Electric vehicles produce far lower greenhouse gas emissions over their lifecycles than legacy vehicles, and this fact has been demonstrated by dozens of studies over the past decade (regardless of what you might read on Facebook). EVs are also expected to deliver benefits in terms of human health, but this has not been extensively studied.
Now a team of researchers from the Keck School of Medicine of USC have begun to document the actual respiratory impact of EV adoption in a study that uses real-world data to link electric cars, air pollution and health.
The researchers used publicly available datasets to analyze the “natural experiment” occurring in California as residents in the state rapidly transition to EVs. They detail their findings in “California’s early transition to electric vehicles: Observed health and air quality co-benefits,” published in the journal Science of the Total Environment.
The team compared data on total ZEV registrations, air pollution levels and asthma-related emergency room visits across the state between 2013 to 2019. They found that, as ZEV adoption increased within a given zip code, local air pollution levels and emergency room visits dropped.
“When we think about the actions related to climate change, often it’s on a global level,” said study co-author Erika Garcia, an assistant professor at the Keck School of Medicine. “But the idea that changes being made at the local level can improve the health of your own community could be a powerful message to the public and to policy makers.”
To study the effects of EV adoption, the research team compared four different data sets. First, they obtained data on ZEV sales (including BEV, PHEV and fuel cell cars) from the California DMV and tabulated the total number registered in each zip code for every year between 2013 and 2019. They also included data from EPA air monitoring sites on levels of nitrogen dioxide, an air pollutant related to traffic, and zip code-level asthma-related visits to the emergency room. Finally, they calculated the percentage of adults in each zip code who held bachelor’s degrees, in order to assess a neighborhood’s socioeconomic status.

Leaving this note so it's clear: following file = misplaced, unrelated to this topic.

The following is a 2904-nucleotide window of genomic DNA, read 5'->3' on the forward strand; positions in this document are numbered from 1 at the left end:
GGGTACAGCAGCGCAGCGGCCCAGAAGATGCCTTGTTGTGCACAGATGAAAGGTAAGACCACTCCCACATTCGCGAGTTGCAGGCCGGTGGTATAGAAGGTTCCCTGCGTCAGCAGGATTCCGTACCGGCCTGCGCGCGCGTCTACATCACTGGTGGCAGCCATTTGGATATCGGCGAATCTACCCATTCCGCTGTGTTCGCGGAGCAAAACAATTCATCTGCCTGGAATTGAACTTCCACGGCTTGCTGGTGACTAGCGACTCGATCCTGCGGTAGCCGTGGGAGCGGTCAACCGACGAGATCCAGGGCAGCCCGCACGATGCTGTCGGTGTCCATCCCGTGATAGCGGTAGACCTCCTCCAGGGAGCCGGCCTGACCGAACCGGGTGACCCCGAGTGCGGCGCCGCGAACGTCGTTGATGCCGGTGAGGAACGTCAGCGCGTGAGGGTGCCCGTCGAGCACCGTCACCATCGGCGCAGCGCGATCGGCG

On average, the number of ZEVs in the region studied increased from 1.4 to 14.6 per 1,000 people between 2013 and 2019. At the zip code level, for every additional 20 ZEVs per 1,000 people, the team found a 3.2% drop in the rate of asthma-related emergency visits and a small but suggestive reduction in NO2 levels.
ZEV adoption was significantly lower in zip codes with lower levels of educational attainment. Past research has shown that underserved communities, such as lower-income neighborhoods, tend to face worse pollution and associated respiratory problems than more affluent areas. Thus, replacing fossil-powered cars with ZEVs in those neighborhoods could deliver outsize health benefits.
“Should continuing research support our findings, we want to make sure that those communities that are overburdened with the traffic-related air pollution are truly benefiting from this climate mitigation effort,” Garcia said.